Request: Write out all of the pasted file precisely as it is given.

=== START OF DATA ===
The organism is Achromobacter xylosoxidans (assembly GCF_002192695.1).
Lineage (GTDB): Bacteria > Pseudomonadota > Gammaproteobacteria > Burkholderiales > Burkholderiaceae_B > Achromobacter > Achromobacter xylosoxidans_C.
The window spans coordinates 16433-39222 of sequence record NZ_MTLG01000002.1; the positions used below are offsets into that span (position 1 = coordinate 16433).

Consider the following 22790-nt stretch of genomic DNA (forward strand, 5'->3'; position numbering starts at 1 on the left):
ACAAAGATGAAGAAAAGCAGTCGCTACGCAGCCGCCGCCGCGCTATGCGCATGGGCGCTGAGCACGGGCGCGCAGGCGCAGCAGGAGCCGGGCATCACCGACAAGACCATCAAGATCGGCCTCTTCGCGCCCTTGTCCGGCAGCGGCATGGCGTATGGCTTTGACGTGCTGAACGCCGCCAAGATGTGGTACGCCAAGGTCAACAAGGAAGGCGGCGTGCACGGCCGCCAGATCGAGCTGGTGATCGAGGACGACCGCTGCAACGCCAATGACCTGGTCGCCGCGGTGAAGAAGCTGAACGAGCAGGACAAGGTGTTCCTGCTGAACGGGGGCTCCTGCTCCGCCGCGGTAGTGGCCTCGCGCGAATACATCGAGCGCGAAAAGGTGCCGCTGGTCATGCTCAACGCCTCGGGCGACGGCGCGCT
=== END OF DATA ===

The organism is Achromobacter xylosoxidans (assembly GCF_002192695.1).
Lineage (GTDB): Bacteria > Pseudomonadota > Gammaproteobacteria > Burkholderiales > Burkholderiaceae_B > Achromobacter > Achromobacter xylosoxidans_C.
The window spans coordinates 16433-39222 of sequence record NZ_MTLG01000002.1; the positions used below are offsets into that span (position 1 = coordinate 16433).

Consider the following 22790-nt stretch of genomic DNA (forward strand, 5'->3'; position numbering starts at 1 on the left):
ACAAAGATGAAGAAAAGCAGTCGCTACGCAGCCGCCGCCGCGCTATGCGCATGGGCGCTGAGCACGGGCGCGCAGGCGCAGCAGGAGCCGGGCATCACCGACAAGACCATCAAGATCGGCCTCTTCGCGCCCTTGTCCGGCAGCGGCATGGCGTATGGCTTTGACGTGCTGAACGCCGCCAAGATGTGGTACGCCAAGGTCAACAAGGAAGGCGGCGTGCACGGCCGCCAGATCGAGCTGGTGATCGAGGACGACCGCTGCAACGCCAATGACCTGGTCGCCGCGGTGAAGAAGCTGAACGAGCAGGACAAGGTGTTCCTGCTGAACGGGGGCTCCTGCTCCGCCGCGGTAGTGGCCTCGCGCGAATACATCGAGCGCGAAAAGGTGCCGCTGGTCATGCTCAACGCCTCGGGCGACGGCGCGCT